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Kurdistan - the Land of Lessons

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I have had a passionate relationship with Kurdistan for five years. We are only part time lovers, but the distance makes our meetings even sweeter. This November was the fifth time I visited this ancient land with a bittersweet history and its golden hearted people.

In September I was invited to attend a training course on fighting radicalisation among youngsters. If you have eyes and ears and live in Europe (or anywhere in this world in fact) you cannot help noticing the rise of radicalisation everywhere. Myself, coming from Hungary, grew up in a society where racism and social exclusion was the norm. Nowadays, xenophobia has become a governing tool. Raising awareness on the importance and beauty of cultural diversity is the topic closest to my heart, ever since I started working with youngsters.

When I received the invitation I immediately felt a burning desire both for the topic and for the venue of the course as well. I took a deep breath and discussed with my team if I could take time out from our common programme to participate in this course. Together we took a decision that it was feasible and I took part in the training course called “Youth Tools for Our Common Diversities” in Diyarbakir, Turkey from 2nd to 10th November.

The training was basically divided into three sections: In the first one we were gaining a deeper understanding about culture, identity and radicalisation. In the second part, we were developing workshops in smaller groups that could be used as tools to fight radicalisation. The last part was all about future partnerships and developing ideas together. Together with the other 15 experienced participants we learnt a lot from each other and from our trainer as well. Personally, I got new perspectives on how I understand identity and new methods and tools to use for future workshops.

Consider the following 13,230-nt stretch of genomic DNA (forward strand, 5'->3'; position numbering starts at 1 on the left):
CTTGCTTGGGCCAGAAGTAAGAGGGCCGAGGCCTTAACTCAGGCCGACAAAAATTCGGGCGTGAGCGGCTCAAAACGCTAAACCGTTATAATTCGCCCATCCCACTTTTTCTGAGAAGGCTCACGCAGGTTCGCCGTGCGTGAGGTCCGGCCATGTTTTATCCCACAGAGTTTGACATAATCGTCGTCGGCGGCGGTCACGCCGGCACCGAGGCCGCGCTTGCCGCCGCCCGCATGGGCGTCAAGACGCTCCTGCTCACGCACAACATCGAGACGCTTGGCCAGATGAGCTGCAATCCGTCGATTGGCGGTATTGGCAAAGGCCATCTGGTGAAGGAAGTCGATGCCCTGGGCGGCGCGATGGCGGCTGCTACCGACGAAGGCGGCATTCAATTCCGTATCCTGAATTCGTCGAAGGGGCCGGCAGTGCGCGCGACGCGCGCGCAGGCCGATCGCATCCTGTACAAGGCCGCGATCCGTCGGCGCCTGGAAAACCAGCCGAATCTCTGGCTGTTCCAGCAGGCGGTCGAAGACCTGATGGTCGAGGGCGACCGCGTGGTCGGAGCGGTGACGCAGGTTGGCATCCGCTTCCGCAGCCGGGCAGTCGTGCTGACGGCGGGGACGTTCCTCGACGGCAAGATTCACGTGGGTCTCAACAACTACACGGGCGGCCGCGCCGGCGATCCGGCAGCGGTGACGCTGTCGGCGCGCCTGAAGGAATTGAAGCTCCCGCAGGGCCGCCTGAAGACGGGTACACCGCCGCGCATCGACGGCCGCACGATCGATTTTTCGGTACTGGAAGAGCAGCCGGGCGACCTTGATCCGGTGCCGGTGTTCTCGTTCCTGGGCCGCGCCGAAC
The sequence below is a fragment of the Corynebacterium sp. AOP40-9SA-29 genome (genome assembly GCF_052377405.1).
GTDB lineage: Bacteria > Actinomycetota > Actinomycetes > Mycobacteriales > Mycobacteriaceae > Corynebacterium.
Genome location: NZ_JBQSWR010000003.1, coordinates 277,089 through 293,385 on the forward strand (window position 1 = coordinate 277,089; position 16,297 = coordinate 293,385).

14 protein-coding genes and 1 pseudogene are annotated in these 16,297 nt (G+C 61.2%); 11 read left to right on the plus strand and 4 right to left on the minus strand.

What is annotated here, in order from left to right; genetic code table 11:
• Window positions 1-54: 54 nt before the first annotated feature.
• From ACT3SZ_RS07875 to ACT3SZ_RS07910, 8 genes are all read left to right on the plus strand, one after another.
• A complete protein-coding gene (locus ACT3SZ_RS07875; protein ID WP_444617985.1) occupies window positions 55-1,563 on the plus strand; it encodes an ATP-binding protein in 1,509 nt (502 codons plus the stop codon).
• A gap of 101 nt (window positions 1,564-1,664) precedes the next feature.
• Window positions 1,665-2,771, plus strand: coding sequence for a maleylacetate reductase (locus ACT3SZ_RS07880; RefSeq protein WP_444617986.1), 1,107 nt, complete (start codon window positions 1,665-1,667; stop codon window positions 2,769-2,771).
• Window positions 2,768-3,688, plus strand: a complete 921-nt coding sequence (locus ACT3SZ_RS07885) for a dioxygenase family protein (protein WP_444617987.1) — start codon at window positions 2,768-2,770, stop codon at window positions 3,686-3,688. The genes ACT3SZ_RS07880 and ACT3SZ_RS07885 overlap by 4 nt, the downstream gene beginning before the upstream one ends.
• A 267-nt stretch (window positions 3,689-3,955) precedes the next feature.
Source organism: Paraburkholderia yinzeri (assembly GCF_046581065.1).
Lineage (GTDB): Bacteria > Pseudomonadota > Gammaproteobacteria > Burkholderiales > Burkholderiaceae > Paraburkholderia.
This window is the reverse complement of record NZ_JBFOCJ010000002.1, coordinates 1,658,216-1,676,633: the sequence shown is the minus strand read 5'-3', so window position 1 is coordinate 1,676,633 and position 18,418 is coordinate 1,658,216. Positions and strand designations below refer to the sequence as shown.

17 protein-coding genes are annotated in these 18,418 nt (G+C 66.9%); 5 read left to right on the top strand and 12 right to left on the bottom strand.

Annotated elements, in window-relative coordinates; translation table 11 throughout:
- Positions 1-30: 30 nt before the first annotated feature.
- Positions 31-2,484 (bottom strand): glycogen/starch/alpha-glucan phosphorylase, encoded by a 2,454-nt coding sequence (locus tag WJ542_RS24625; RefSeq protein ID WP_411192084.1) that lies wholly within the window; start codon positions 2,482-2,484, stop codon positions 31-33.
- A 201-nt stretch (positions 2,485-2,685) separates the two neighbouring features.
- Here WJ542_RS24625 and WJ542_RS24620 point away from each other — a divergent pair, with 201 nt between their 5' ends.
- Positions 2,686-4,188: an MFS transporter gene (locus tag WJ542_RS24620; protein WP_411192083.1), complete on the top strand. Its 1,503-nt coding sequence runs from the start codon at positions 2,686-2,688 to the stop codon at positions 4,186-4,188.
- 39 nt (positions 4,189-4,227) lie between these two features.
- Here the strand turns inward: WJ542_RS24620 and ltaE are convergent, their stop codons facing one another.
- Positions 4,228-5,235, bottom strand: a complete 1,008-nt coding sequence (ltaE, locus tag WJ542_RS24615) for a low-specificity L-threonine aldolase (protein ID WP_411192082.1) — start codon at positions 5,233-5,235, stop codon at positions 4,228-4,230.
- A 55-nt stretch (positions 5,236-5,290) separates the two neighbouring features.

Besides the long and fruitful working time we also got a deep understanding about the situation of the Kurds in Turkey. If you don’t know anything about it, don’t blame yourself, the Turkish media is a master of hiding the truth. As an introduction let me tell you a Turkish proverb that I learnt there: “A good Kurd is a dead one”. And this basically sums the situation up.


A culture under attack
The Turkish government would like to get rid of them and they are not afraid to systematically attack everything Kurdish. Buildings, villages, language and any kind of cultural heritage is a red light for the Turkish government. Kurdish kids are not allowed to be taught in their mother tongue in the schools, local Kurdish NGOs are being shut down, Kurdish villages are being flooded by new Turkish dams and I could list the various forms of oppression for a while, but I’d rather focus on something else now.

The reason being that Kurds are a lot more than their struggles. Sure, it is important to understand their current (well, 100 years old) situation, but I think their values are much more important to raise my voice about. Because every time I go there I experience something that I have never had the courage to try to put into words, but I’ll give it a try now.